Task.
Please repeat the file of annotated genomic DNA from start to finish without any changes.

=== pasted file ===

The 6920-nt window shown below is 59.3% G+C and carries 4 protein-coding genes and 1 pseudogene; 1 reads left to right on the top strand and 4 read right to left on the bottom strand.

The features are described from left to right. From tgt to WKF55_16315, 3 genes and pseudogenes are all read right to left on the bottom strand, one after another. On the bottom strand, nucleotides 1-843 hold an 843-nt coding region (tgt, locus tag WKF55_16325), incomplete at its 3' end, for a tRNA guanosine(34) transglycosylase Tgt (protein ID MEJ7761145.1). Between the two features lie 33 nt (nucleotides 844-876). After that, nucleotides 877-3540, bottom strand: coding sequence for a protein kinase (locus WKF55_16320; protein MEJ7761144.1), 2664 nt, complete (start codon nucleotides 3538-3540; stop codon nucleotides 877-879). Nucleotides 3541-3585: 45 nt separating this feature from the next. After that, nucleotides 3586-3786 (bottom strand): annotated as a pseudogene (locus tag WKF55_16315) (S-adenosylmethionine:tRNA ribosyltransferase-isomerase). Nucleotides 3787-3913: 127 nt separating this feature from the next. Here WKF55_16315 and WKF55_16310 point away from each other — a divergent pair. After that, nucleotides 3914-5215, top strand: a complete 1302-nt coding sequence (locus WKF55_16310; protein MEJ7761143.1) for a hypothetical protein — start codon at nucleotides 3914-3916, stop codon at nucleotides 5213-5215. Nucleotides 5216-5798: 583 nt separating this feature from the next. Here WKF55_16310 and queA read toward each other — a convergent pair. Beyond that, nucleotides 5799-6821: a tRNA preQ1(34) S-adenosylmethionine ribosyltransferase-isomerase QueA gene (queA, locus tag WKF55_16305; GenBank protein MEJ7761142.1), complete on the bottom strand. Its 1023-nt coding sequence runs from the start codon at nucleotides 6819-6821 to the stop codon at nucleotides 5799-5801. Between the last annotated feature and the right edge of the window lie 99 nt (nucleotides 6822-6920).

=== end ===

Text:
The 6920-nt window shown below is 59.3% G+C and carries 4 protein-coding genes and 1 pseudogene; 1 reads left to right on the top strand and 4 read right to left on the bottom strand.

The features are described from left to right. From tgt to WKF55_16315, 3 genes and pseudogenes are all read right to left on the bottom strand, one after another. On the bottom strand, nucleotides 1-843 hold an 843-nt coding region (tgt, locus tag WKF55_16325), incomplete at its 3' end, for a tRNA guanosine(34) transglycosylase Tgt (protein ID MEJ7761145.1). Between the two features lie 33 nt (nucleotides 844-876). After that, nucleotides 877-3540, bottom strand: coding sequence for a protein kinase (locus WKF55_16320; protein MEJ7761144.1), 2664 nt, complete (start codon nucleotides 3538-3540; stop codon nucleotides 877-879). Nucleotides 3541-3585: 45 nt separating this feature from the next. After that, nucleotides 3586-3786 (bottom strand): annotated as a pseudogene (locus tag WKF55_16315) (S-adenosylmethionine:tRNA ribosyltransferase-isomerase). Nucleotides 3787-3913: 127 nt separating this feature from the next. Here WKF55_16315 and WKF55_16310 point away from each other — a divergent pair. After that, nucleotides 3914-5215, top strand: a complete 1302-nt coding sequence (locus WKF55_16310; protein MEJ7761143.1) for a hypothetical protein — start codon at nucleotides 3914-3916, stop codon at nucleotides 5213-5215. Nucleotides 5216-5798: 583 nt separating this feature from the next. Here WKF55_16310 and queA read toward each other — a convergent pair. Beyond that, nucleotides 5799-6821: a tRNA preQ1(34) S-adenosylmethionine ribosyltransferase-isomerase QueA gene (queA, locus tag WKF55_16305; GenBank protein MEJ7761142.1), complete on the bottom strand. Its 1023-nt coding sequence runs from the start codon at nucleotides 6819-6821 to the stop codon at nucleotides 5799-5801. Between the last annotated feature and the right edge of the window lie 99 nt (nucleotides 6822-6920).